A qualified teacher is better, but they cost more.
    Interesting point, I think there are possibly separate debates to be had over TAs in primary schools and secondary?
    I don't really have any knowledge or experience of secondary schools so can't comment on that.

  11. #26

    Ephelyon's Avatar
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    A TA does not necessarily require subject knowledge if they are working one-to-one or one-to-small-group with children with additional needs; what they do require knowledge of is those children themselves. They are acting in support of the learning process; what exactly is being learnt isn't so much at issue.

    Another reason to deploy TAs in a classroom including e.g. a few SEN kids with disruptive behaviour issues is to contain the disruption to that particular child, such that the negative behaviour does not spread to the rest of the learners.

  12. #27

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    IPPR put out a paper called EXCELLENCE AND EOUITY, which quotes this ...

    "This is largely because schools used TAs to work directly with lower attaining
    pupils, which in turn deprived them of contact time with a trained teacher" (Blatchford et al 2012).

  13. #28
    Disease's Avatar
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    Union Hysteria again, that's why I hate unions, TA's will not be sacked but not replaced after natural wastage, or retrained as teachers.

    Bloody Unions.

    230,000 classroom assistants face axe | The Sunday Times

  14. #29

    sonofsanta's Avatar
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    There are still specialist schools for certain types of children (disabled or behavioural issues), particularly in Lincolnshire, but oftentimes a child is served better by being integrated into mainstream education with some support than being split away into a specialist environment. It's about producing a rounded young adult as much as it is about teaching them, after all.

    A TA does not need specialist knowledge of a subject to help the child. They just need to be capable of learning. If a French lesson is teaching facial descriptions ("I have blue eyes and brown hair"...) the TA only needs to have heard what the teacher has taught that lesson, and understood it, to be able to explain it again to the student in a manner that works for them. That's differentiation, education's favourite buzzword of the last decade. You have a choice of a) a TA helping the child/children who learn in a different manner or b) the teacher dividing their time between the majority of the class learning one way and the minority who need the topic approaching differently. Arguably it's a more efficient use of resources to have a lower paid TA concentrating on that minority of students.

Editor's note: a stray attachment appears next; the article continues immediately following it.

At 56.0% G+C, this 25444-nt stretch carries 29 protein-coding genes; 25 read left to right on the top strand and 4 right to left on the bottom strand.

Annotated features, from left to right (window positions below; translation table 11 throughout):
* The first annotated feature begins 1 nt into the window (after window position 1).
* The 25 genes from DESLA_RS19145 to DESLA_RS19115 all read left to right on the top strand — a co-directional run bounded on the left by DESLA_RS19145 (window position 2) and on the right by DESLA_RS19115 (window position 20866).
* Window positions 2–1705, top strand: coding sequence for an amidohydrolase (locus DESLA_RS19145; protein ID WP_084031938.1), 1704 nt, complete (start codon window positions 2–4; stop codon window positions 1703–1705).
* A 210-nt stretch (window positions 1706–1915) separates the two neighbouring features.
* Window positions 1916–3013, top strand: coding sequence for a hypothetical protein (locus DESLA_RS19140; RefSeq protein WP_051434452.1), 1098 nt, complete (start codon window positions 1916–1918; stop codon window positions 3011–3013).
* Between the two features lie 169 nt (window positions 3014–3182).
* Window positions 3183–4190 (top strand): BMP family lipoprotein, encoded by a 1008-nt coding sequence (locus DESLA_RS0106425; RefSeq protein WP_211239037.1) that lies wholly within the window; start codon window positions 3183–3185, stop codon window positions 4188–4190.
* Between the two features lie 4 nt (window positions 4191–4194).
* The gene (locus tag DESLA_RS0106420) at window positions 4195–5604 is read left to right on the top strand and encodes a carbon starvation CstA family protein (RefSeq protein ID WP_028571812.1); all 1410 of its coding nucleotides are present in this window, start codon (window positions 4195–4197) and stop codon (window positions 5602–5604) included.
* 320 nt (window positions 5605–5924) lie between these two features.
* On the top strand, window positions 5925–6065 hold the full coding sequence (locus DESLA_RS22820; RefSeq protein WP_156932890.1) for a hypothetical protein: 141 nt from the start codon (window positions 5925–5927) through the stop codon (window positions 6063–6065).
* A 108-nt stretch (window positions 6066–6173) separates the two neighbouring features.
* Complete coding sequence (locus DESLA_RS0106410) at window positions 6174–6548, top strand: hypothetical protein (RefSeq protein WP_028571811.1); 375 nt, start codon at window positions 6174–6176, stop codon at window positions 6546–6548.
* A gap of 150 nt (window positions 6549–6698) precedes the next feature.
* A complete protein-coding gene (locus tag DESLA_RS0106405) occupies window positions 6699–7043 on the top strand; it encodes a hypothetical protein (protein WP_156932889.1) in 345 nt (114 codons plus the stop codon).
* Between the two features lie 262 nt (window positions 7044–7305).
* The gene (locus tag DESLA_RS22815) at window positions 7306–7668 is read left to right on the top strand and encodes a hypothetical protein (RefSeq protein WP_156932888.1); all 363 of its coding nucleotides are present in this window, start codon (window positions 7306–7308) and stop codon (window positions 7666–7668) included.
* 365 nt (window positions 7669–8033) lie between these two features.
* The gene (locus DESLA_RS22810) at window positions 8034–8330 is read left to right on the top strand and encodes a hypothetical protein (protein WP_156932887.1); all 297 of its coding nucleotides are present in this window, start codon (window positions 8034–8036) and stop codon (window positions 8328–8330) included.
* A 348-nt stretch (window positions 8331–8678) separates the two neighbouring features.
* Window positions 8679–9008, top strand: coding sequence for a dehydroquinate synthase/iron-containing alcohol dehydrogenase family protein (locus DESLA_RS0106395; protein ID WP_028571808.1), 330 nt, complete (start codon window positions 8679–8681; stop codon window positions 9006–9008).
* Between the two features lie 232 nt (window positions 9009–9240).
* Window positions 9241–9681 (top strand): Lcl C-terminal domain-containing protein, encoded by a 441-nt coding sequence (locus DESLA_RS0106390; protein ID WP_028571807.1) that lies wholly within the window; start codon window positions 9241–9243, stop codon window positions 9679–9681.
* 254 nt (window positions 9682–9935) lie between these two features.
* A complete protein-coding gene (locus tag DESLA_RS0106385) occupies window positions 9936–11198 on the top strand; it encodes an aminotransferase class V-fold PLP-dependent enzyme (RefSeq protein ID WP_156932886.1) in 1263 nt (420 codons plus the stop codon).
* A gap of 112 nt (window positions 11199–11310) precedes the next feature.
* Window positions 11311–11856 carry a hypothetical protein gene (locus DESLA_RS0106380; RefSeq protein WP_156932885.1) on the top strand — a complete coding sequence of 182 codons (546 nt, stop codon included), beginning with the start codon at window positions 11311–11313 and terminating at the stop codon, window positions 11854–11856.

Should TAs be leading whole classes? No. TA2 and TA3 can take small groups out to teach in a different environment when it suits, following a lesson plan set by the teacher, but TAs should not be cheap teachers. They have another, different role to fill though, and you shouldn't scrap them when their original purpose still exists.

    TAs also shouldn't need to be there to control the class, but we all know teachers at each end of the scale, and if a TA is capable of enforcing some much needed discipline, why shouldn't they? It's not their purpose, no, but it's often something they can do well (if they are a Mum's Army, after all, who better to control a room of unruly children?)

    I know of places where technology is implemented for technology's sake and the network isn't fit for purpose. I've seen network managers teaching lessons. Should we fire all IT technicians?

  15. #30

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    I think when I was in school, there were whole schools which specialised in provision for those with more severe difficulties. Those don't exist any more which is where TA's came in
    Special schools like that do exist-- I work in one, and was a TA a myself. TA's especial ours do an excellent job, and can, when working in conjunction with a good teacher enhance the teaching of the class. Everyone has skills that others don't have, and good teachers will recognise and use those skills for the benefit of the children.

    The problem currently is most councils have reshuffled special schools and given them specific designations, is, PCSN, ASD, etc. Then they try and get special schools to take children that are not under their designation- and with population growth there isn't room for more children. We were new build 5 years ago, and now we are oversubscribed with a waiting list. We are now being asking to push outreach support for secondary and primaries in the area, and most of the time it is our experienced TA's who are asked to go and help other TA's. Specialist teachers do go out, but then it is their specialist TA's covering the class as ASD pupils will kick off at the thought of an unknown and new face in their classroom.

    TA's help our teachers a lot- even if most of them cause problems for me- computer illiterate bunch!!lol- I understand the need for them.

    and the usual ender

    Gove is an idiot!

    took too long typing it seems!